Discussion in 'Off-Topic' started by ParadigmShifter, May 6, 2010.
I'm already here, look out onto the back lawn
EDIT: I'll accept a pic instead, something along these lines
Er... you know, the back lawn, the concrete bit outside your front door
Can't see your face there. It would also be helpful if someone was holding one of today's newspapers up as well.
EDIT: And how long have you been a "Breakdancing extra-terrestrial pirate" at Walt Disney World?
I took a close-up of RRW and his missus breakdancing just now:
The Lib Dems should let the Tories govern in exchange for electoral reform. The details can be arranged but the broad outline is very clear.
All seats declared now (1 postponed for 3 weeks, so 649 seats).
CON 306 +97
LAB 258 -91
LD 57 -5
SNP 6 +0
PC 3 +1
Other 19 -2
Hung Parliament, Conservatives 19 short of a majority.
The Lib Dems have control. Now is the time. Prop Rep or death.
Can't see the Tories going for it. They've offered an all party commission to look into it. They got burned by Blair in '97 when Lord Jenkins did a report and recommended AV+. Nothing came of it.
AT least Labour has a referendum and "immediate reform" on the table. They'll get panned by the Tory press though.
I think the best thing the Lib Dems could do, is to say to the Conservatives that we will abstain on your Queen's Speech and your Emergency Budget as long as there is nothing extremely against the Lib Dem's best interests in them but everything after that will be taken on a Case by case basis.
Getting into bed with the Tory's will harm the Lib Dem's long term just as much as propping up Labour would harm them long term.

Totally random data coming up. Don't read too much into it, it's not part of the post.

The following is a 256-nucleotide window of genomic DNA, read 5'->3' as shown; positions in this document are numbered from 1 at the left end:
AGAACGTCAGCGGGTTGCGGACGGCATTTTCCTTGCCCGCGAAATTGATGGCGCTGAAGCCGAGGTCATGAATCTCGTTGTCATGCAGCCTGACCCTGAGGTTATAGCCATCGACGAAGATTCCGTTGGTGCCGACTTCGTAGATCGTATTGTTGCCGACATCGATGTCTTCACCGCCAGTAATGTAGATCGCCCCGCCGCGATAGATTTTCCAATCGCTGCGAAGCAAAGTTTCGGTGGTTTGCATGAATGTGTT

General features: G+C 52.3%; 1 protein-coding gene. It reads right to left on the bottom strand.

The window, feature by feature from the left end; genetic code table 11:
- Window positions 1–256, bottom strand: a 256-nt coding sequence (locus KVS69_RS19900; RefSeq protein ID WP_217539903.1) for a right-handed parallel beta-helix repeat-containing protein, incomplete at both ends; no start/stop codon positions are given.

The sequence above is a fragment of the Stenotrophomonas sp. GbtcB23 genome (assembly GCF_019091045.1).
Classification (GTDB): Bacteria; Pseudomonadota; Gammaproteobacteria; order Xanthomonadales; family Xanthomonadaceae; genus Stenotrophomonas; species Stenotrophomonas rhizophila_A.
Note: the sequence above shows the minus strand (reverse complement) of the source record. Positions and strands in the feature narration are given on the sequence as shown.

It is now or never. Who the hell cares if a few ineffectual faux-centrist toffs run the UK for a few years? The trade off is THEY MAY NEVER FORM A MAJORITY AGAIN.
Tories don't offer PR, LD don't prop them up and just take each issue as it comes.
Basically, LD cancels out the Tory vote. Popular? No, but the Tories can't really win without givin in on PR, so...
Range voting is not a good idea for parliamentary elections. As with rating items on websites, it will devolve into two-level voting for most people in order to keep other candidate's averages low, whilst leading some people to give realistic ratings and taking more time to count.
STV is far more preferable, but PR even more so.
THE LIB DEMS WILL NEVER HAVE THIS OPPORTUNITY AGAIN
Time to make having a vote actually mean something in the Uk.
So much suspense.
Not really. Tories are ruthless in pursuit of power.
They will fob off Clegg with some meaningless PR formula that can be abandoned later, and will dare him to bring down the country's currency and credit rating by not backing them.
They will then proceed to blame him for any consequences.
The Conservatives want to make each constituency the same size, which either means splitting their big rural seats or combining labour's smaller urban seats. Either way they're just rigging it for themselves.
How do you avoid tactical voting under a range system? That is to say, people voting 'ten' for their first choice party and 'zero' for all the rest, in order to exaggerate the vote of their first choice.
Interestingly, STV is the reform that the Lib Dems support (going by manifesto pledges). What kind of PR are you advocating?
Never is a strong word. In reality this is probably the best chance to push through voting reform in eighty years, but British political realities have changed since then. In the 50's Labour and the Conservatives commanded 97% of the popular vote, today they command barely 65%. The story has been one of a quickening decline of the two parties, and this election doesn't buck the trend.
Then there's the debates. As has been noted the presence of a Lib Dem candidate there puts the party automatically on par with Labour and The Conservatives; it makes British politics a more transparently three party affair. That's not going to change, and the debates are going to become part of the political landscape.
Mainly, my point is that the case for PR is stronger now then ever before; The Lib Dems will almost certainly get this opportunity again. Just no one knows when.
That's not to say they shouldn't absolutely demand electoral reform as part of any coalition; they should and I think Clegg knows this.
Separate names with a comma.